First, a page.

Review: Ginkgopolis

Posted by James (admin) on November 13th, 2012

Ginkgopolis is by one of the designers I really like – Xavier Georges (Carson City, Royal Palace, Troyes and Tournay).  Ginkgopolis is a game with the theme of futuristic, city building.  As with many of Georges’ games, the game mechanic is a bit unusual (it’s actually relatively simple, although it may not seem so at first).  As a result, I felt it important to explain the gameplay quite clearly (so please excuse the length of this review) because a brief outline would offer little insight.

At the start of the game, there are 9 building tiles in a 3×3 grid – 3 red, 3 yellow and 3 blue buildings with values 1, 2 and 3 – surrounded by lettered discs A-L.  The initial card deck contains cards for each letter and each of the 9 starting buildings.  P
layers start with some resources (cubes) of their own colour and some building tiles.  During the game, the players will add building tiles to the 3×3 grid (on the outside as well as laying new tiles on top of existing ones).  Players score victory points (VPs) when placing some tiles, and at game end for controlling areas plus bonus VPs based on cards they own. The player with the most VPs at the end of the game wins.

On their turn, players simultaneously select one card from the 4 cards in their hand and optionally place a tile face down on it too.  (At the end of each round, players pass their 3 remaining cards to their neighbour who draws one new card and adds it to them to make their new hand of 4 cards.) Players then
resolve their cards which are either a building card (red/yellow/blue numbered 1-20 – each matching a building tile), or an urbanisation card (lettered A-L).  There are three possible actions depending upon the card played and whether a tile accompanied it:

An example of the initial tile layout

  1. Gain Resources/Tiles/VPs
    (a) Playing a building card on its own gains the player resources (if it’s a red card), tiles (blue card), or VPs (yellow card).  The amount received is based on the height of the matching building.
    (b) Playing an urbanisation card on its own gains the player 1 resource or 1 tile.
  2. Build New Building
    Playing an urbanisation card with a tile allows the player to place the new building tile where the matching letter is (moving the lettered disc outwards).  The player must place one of their resources on the new tile (showing their ownership which can change during the game) and places a grey marker on the tile to show it is newly built.  The player gains resources/tiles/VPs based on the tiles adjacent to the one they just placed (i.e. if next to a 2-high red building and a 3-high yellow building, they receive 2 resources and 3 VPs).
  3. Develop Existing Building
    Playing a building card with a tile allows the player to place the new building tile on top of the building tile shown on the card.  A player must place resources on it equal to the number of tiles now in the stack, and places a grey marker on the tile to show it is newly built.  If any opponent’s resources were on the tile, they get them back, plus an equal number VPs.  If the new building tile is a different colour to the existing one, the player must pay an extra resource. If the new building tile has a lower value than the existing one, the player must pay the difference in VPs – so, it can be an expensive business.  Once played, the player keeps the building card – these are ‘bonus cards’ which are very important (see below).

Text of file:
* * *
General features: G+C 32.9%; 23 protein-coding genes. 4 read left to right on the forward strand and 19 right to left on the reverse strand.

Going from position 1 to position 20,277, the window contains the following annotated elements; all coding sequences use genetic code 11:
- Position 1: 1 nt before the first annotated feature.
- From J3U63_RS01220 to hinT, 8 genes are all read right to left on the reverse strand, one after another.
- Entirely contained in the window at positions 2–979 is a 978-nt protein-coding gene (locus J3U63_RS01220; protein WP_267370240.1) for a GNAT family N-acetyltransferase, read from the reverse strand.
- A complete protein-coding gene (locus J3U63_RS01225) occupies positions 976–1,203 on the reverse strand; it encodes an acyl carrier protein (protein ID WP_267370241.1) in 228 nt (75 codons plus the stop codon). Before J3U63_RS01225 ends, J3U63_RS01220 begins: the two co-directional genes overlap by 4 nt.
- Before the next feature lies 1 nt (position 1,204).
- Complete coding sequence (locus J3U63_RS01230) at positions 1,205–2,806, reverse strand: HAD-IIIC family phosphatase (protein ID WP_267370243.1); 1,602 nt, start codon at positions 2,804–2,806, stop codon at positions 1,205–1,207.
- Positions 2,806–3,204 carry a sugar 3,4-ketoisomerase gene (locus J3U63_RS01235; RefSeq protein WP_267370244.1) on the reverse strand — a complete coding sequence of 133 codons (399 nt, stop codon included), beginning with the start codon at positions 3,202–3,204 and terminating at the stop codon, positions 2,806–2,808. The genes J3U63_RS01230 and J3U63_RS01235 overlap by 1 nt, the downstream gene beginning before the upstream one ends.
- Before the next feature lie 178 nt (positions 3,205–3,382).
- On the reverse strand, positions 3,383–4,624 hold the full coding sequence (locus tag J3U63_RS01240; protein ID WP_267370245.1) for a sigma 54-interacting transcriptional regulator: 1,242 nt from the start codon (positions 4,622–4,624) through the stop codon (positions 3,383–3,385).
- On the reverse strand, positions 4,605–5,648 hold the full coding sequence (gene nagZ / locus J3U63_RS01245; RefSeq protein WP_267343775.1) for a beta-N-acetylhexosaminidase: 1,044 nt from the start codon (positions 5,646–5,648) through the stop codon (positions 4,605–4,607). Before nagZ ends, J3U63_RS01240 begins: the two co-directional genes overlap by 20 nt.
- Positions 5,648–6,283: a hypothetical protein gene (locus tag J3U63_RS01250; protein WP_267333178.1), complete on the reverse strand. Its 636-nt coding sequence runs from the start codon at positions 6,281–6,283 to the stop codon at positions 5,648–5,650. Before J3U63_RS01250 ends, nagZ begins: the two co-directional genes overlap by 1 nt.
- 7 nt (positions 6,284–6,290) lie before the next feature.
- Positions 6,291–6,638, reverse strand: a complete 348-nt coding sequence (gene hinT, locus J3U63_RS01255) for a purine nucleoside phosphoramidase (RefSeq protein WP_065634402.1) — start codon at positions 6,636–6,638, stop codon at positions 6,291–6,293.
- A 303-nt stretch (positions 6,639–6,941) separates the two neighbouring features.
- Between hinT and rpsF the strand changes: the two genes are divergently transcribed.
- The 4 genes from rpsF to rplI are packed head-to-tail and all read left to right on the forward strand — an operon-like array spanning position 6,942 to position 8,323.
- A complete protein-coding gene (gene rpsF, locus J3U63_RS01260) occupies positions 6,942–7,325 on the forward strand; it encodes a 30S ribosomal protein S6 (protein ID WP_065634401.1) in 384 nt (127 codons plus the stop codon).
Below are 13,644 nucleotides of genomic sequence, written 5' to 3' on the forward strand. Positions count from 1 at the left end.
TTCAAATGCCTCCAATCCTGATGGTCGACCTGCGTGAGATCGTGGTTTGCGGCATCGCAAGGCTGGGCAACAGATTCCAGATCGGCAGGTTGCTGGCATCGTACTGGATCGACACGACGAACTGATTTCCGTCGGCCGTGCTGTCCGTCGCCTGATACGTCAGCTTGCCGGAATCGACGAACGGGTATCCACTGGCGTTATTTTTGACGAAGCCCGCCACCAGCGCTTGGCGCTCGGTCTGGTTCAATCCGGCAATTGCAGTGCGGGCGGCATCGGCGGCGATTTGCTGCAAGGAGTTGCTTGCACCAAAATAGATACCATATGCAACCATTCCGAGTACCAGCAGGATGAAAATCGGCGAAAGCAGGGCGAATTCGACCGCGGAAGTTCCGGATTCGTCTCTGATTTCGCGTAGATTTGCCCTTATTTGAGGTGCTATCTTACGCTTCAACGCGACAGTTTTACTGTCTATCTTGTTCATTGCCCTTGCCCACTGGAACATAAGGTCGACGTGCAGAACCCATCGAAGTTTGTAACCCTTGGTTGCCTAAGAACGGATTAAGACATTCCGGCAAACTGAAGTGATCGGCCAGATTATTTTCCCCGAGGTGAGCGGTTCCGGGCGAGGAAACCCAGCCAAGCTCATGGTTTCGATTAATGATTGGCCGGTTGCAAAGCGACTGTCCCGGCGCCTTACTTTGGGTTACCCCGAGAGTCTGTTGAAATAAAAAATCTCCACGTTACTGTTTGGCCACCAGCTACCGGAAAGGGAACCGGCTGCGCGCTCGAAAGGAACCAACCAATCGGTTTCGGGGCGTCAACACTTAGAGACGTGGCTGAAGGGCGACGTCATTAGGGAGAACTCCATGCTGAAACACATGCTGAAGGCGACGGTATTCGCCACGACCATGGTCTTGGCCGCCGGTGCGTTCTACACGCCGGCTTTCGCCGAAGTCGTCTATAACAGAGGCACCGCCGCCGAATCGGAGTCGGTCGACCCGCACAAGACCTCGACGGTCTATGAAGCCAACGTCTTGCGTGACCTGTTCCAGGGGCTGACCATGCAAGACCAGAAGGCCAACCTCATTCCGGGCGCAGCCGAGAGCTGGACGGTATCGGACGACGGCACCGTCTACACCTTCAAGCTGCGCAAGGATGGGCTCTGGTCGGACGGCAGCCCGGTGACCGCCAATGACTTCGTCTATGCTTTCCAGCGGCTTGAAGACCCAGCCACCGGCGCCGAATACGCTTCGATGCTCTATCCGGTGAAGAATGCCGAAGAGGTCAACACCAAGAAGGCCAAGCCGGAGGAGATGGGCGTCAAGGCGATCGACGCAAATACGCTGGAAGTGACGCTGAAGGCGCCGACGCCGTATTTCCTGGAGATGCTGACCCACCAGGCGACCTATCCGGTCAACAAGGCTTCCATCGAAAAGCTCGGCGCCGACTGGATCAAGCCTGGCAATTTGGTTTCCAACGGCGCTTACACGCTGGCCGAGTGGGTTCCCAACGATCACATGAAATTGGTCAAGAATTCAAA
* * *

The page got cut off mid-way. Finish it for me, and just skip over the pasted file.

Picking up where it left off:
When the card deck runs out, the discard pile is shuffled and cards matching each newly placed building tile (the ones with grey markers) are shuffled in too.  (Note: If a player doesn’t have enough resources (or a tile) required for an action, they can’t do that action.)

Bonus Cards
Actions 1 and 2 (above) give the player resources/tiles/VPs and the cards are discarded; whereas, action 3 means the player gains no resources/tiles/VPs but places the card in front of them for the rest of the game giving them one of two things:

(a) Action Bonuses
These bonuses are earned when the player performs the matching action (in addition to any normal gains).  For example, the player gains an additional tile when performing action 3, or +1VP and +1 resource each time they perform action 2, etc.

(b) End of Game Bonus VPs
The cards state how the extra VPs will be earned at the end of the game.  For example, +1 VP for each building of height 1 or 2 the player has resources on; or +2 VPs for each card that gives a bonus when doing action 1, etc.

Game End
The game ends when any player has placed all of their resources or the tiles have run out.  
Players add the VPs from their bonus cards, plus each district is scored too. A district is an area of 2 or more contiguous coloured buildings.  The player with the most resources in a district scores VPs equal to the total resources in the district, and the player with the second most resources gets VPs equal to the number of their own resources.

Overall, Ginkgopolis is a tightly, interwoven game with some interesting game mechanics.  With 4 cards to choose from and 3 potential actions with each, you have quite a few options but not so many to be overwhelming and too hard to compare.  If you don’t have resources or tiles, then your options are quite limited as you can only do action 1.  So, maintaining some resources and tiles is very important, but sometimes it’s worth using what you have to do actions 2 or 3 too.